Cards on the table
I have found in my 30 years in the workforce that there are two types of workplaces. The first kind is where information is freely available and moves in predictable, organic currents between people. The flow of information changes as and when it is needed to do the work that is required. In this workplace, people use the system and current of information for good, to enhance relationships and to build trust. In many respects, it’s like playing cards with an open deck. The cards are dealt, and everyone can see what’s on the table. There are no secrets; the cards are played honestly and players help each other to win.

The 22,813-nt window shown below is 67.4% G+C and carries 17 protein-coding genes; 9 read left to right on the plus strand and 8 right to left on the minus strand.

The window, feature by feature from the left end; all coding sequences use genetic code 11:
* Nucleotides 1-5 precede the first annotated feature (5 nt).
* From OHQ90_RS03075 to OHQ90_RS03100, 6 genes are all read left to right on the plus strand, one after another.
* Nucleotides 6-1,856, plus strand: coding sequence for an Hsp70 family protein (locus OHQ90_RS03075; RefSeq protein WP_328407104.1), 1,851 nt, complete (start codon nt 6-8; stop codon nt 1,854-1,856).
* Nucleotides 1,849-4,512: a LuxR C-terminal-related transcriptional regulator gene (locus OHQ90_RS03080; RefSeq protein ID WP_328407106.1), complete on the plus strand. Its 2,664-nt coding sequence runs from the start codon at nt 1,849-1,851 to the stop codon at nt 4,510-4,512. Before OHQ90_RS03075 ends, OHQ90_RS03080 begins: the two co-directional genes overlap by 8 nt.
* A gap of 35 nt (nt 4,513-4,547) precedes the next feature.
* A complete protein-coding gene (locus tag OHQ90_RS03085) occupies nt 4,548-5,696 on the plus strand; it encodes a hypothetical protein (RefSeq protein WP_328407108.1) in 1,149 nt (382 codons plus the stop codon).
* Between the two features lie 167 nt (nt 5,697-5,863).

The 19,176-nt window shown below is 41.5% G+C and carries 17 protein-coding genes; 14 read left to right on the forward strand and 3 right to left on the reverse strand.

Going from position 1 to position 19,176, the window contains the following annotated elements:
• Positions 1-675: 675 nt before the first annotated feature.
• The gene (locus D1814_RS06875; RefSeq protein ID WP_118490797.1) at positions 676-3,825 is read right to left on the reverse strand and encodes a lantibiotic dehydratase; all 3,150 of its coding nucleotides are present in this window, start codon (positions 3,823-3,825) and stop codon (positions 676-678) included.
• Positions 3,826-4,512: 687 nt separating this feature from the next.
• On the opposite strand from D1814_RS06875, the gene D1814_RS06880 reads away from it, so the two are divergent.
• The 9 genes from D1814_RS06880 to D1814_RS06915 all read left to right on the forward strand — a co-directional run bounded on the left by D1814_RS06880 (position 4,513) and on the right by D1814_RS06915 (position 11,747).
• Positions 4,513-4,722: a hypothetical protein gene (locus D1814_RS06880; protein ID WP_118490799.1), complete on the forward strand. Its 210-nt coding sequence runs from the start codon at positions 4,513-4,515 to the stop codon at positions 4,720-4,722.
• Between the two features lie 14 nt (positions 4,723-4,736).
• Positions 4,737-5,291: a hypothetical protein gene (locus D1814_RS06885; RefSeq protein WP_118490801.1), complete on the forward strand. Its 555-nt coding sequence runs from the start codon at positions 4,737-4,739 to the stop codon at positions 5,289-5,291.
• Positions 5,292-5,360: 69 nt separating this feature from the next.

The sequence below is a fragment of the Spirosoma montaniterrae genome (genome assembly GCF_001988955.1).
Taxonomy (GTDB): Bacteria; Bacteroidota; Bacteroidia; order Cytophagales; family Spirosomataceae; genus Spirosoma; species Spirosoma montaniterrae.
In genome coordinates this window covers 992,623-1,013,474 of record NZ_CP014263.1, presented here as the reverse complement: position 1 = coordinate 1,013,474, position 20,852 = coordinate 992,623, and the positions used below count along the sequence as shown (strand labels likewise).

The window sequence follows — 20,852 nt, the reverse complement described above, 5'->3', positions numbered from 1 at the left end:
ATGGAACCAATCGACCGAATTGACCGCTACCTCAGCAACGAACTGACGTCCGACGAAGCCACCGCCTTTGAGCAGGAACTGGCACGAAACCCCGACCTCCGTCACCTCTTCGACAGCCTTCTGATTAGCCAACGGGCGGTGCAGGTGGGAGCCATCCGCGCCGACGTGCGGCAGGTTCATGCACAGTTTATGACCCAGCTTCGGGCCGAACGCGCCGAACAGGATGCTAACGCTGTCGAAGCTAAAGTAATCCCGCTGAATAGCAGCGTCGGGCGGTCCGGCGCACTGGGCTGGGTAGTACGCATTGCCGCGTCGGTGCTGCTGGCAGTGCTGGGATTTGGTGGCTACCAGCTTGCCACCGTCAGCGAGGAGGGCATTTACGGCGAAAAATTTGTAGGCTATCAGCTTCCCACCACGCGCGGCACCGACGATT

The other type of workplace is where information is a commodity and held to ransom. In this workplace, information is a currency and is precious: who knows what about whom is kept closely guarded and is played as and when it is necessary, and not entirely for altruistic purposes. Information in this workplace is about manoeuvering oneself to either protect one’s ground (or self), gain ground, or sabotage the ground of others. Cards are held close to one’s chest, to be played only for individual gain, not for the greater good of the workplace.
Guess which workplace – in my experience, anyway – is the most common?
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